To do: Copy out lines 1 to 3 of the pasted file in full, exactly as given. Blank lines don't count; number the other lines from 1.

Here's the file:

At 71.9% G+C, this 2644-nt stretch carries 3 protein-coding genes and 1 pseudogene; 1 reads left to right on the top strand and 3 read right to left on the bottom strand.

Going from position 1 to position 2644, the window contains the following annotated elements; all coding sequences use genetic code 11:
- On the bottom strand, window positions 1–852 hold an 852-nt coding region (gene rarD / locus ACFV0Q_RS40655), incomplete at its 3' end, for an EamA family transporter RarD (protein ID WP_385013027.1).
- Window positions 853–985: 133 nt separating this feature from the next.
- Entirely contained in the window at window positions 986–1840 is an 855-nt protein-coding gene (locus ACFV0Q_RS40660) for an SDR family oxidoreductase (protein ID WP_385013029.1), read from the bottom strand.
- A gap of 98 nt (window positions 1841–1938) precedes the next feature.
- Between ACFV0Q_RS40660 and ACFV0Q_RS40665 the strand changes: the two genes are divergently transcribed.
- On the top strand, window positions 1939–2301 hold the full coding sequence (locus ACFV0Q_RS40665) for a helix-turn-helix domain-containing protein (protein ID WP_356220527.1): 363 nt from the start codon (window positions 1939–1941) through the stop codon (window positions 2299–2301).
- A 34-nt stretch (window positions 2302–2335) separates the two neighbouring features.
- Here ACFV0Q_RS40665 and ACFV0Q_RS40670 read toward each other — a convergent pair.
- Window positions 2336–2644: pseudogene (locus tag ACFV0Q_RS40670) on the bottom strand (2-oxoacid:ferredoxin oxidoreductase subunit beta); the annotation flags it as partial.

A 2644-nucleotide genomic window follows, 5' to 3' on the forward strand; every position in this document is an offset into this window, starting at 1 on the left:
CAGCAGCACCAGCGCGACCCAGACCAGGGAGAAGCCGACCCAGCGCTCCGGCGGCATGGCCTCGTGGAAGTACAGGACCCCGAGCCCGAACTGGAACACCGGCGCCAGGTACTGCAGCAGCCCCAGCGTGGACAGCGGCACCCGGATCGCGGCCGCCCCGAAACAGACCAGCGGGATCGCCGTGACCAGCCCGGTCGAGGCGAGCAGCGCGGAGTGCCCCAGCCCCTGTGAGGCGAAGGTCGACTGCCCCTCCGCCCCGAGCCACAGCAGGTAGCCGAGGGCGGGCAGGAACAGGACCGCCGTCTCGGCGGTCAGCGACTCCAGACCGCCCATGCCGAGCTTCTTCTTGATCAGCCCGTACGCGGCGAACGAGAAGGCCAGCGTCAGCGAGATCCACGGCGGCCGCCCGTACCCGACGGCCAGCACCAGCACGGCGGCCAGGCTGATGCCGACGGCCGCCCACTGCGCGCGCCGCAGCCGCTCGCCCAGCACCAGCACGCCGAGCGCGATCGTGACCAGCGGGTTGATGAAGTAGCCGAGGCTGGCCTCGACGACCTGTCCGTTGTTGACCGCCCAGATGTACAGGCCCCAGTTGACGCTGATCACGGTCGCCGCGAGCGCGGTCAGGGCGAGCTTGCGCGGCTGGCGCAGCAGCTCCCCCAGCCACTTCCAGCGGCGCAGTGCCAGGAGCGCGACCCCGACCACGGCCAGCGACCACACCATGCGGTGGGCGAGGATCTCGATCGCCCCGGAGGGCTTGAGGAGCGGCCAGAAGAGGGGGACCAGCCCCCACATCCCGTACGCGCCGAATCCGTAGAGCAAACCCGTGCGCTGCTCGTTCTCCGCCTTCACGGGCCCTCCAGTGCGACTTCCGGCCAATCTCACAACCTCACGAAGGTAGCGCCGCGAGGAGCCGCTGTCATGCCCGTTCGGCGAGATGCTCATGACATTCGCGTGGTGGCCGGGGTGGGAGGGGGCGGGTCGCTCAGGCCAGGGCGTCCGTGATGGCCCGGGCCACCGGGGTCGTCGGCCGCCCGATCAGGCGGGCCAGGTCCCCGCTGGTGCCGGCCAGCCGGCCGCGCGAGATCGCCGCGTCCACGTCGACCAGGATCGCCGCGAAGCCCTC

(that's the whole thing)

At 71.9% G+C, this 2644-nt stretch carries 3 protein-coding genes and 1 pseudogene; 1 reads left to right on the top strand and 3 read right to left on the bottom strand.

Going from position 1 to position 2644, the window contains the following annotated elements; all coding sequences use genetic code 11:
- On the bottom strand, window positions 1–852 hold an 852-nt coding region (gene rarD / locus ACFV0Q_RS40655), incomplete at its 3' end, for an EamA family transporter RarD (protein ID WP_385013027.1).